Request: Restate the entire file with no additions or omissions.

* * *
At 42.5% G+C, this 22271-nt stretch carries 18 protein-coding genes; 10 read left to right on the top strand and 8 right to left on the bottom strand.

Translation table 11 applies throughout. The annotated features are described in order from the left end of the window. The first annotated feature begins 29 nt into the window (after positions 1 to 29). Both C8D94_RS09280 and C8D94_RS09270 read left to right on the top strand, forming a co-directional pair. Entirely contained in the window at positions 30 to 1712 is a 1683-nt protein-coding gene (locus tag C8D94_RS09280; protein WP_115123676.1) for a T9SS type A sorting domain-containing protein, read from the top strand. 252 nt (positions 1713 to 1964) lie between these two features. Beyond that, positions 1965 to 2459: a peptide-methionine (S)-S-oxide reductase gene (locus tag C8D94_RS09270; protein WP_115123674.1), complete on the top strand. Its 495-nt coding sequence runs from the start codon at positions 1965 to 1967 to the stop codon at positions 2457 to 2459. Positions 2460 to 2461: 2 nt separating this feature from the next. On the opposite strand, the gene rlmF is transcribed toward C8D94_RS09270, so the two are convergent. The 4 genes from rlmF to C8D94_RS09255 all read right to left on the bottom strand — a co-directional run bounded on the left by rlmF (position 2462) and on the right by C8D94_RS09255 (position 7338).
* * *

At 42.5% G+C, this 22271-nt stretch carries 18 protein-coding genes; 10 read left to right on the top strand and 8 right to left on the bottom strand.

Translation table 11 applies throughout. The annotated features are described in order from the left end of the window. The first annotated feature begins 29 nt into the window (after positions 1 to 29). Both C8D94_RS09280 and C8D94_RS09270 read left to right on the top strand, forming a co-directional pair. Entirely contained in the window at positions 30 to 1712 is a 1683-nt protein-coding gene (locus tag C8D94_RS09280; protein WP_115123676.1) for a T9SS type A sorting domain-containing protein, read from the top strand. 252 nt (positions 1713 to 1964) lie between these two features. Beyond that, positions 1965 to 2459: a peptide-methionine (S)-S-oxide reductase gene (locus tag C8D94_RS09270; protein WP_115123674.1), complete on the top strand. Its 495-nt coding sequence runs from the start codon at positions 1965 to 1967 to the stop codon at positions 2457 to 2459. Positions 2460 to 2461: 2 nt separating this feature from the next. On the opposite strand, the gene rlmF is transcribed toward C8D94_RS09270, so the two are convergent. The 4 genes from rlmF to C8D94_RS09255 all read right to left on the bottom strand — a co-directional run bounded on the left by rlmF (position 2462) and on the right by C8D94_RS09255 (position 7338).